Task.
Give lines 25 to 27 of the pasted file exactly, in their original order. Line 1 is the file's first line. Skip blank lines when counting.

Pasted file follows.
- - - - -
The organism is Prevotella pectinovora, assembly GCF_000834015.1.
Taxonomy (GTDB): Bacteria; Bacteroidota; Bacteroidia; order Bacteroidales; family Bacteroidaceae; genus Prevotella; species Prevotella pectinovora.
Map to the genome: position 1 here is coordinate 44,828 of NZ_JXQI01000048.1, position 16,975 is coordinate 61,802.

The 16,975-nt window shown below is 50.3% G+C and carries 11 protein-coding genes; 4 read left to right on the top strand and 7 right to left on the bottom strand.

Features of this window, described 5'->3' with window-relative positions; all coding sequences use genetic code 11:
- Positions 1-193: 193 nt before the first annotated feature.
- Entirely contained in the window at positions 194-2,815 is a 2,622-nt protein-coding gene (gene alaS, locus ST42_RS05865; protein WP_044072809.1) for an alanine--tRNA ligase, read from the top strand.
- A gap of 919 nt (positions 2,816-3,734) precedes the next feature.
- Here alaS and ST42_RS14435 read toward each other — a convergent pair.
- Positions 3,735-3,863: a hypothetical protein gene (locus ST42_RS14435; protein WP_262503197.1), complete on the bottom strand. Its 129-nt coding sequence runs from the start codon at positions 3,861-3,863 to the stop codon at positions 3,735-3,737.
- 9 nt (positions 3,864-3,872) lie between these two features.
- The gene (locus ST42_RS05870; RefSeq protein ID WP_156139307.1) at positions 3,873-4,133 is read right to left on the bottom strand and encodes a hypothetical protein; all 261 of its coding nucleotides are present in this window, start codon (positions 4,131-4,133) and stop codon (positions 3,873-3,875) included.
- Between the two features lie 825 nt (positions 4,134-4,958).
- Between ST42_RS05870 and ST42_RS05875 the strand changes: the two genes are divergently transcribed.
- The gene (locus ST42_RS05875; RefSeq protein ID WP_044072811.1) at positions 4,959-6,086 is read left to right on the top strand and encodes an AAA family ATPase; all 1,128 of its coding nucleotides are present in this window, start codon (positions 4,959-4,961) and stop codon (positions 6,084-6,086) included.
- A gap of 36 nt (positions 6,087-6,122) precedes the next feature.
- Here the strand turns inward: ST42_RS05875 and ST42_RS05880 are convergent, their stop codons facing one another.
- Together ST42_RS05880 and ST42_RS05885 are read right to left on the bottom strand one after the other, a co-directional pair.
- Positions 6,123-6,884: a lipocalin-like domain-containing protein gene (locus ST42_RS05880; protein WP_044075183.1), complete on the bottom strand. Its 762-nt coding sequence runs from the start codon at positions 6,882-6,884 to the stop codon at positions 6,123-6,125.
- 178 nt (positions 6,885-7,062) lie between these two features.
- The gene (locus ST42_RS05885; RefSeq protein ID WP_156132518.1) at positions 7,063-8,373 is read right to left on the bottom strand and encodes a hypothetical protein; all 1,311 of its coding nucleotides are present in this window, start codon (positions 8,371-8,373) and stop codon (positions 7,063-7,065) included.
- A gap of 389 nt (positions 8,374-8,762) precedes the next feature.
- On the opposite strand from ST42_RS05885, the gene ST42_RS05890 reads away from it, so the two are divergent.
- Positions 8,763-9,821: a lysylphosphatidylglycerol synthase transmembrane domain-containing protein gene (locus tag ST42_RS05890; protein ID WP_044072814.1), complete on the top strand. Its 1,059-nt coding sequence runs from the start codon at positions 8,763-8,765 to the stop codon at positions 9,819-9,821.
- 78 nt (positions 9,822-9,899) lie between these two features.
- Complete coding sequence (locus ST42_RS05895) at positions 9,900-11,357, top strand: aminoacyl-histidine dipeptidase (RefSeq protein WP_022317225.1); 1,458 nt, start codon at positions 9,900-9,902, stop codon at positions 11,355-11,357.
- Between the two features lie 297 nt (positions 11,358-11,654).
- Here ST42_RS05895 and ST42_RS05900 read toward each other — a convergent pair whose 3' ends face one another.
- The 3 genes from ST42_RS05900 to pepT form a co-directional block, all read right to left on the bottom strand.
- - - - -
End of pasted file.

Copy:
- 78 nt (positions 9,822-9,899) lie between these two features.
- Complete coding sequence (locus ST42_RS05895) at positions 9,900-11,357, top strand: aminoacyl-histidine dipeptidase (RefSeq protein WP_022317225.1); 1,458 nt, start codon at positions 9,900-9,902, stop codon at positions 11,355-11,357.
- Between the two features lie 297 nt (positions 11,358-11,654).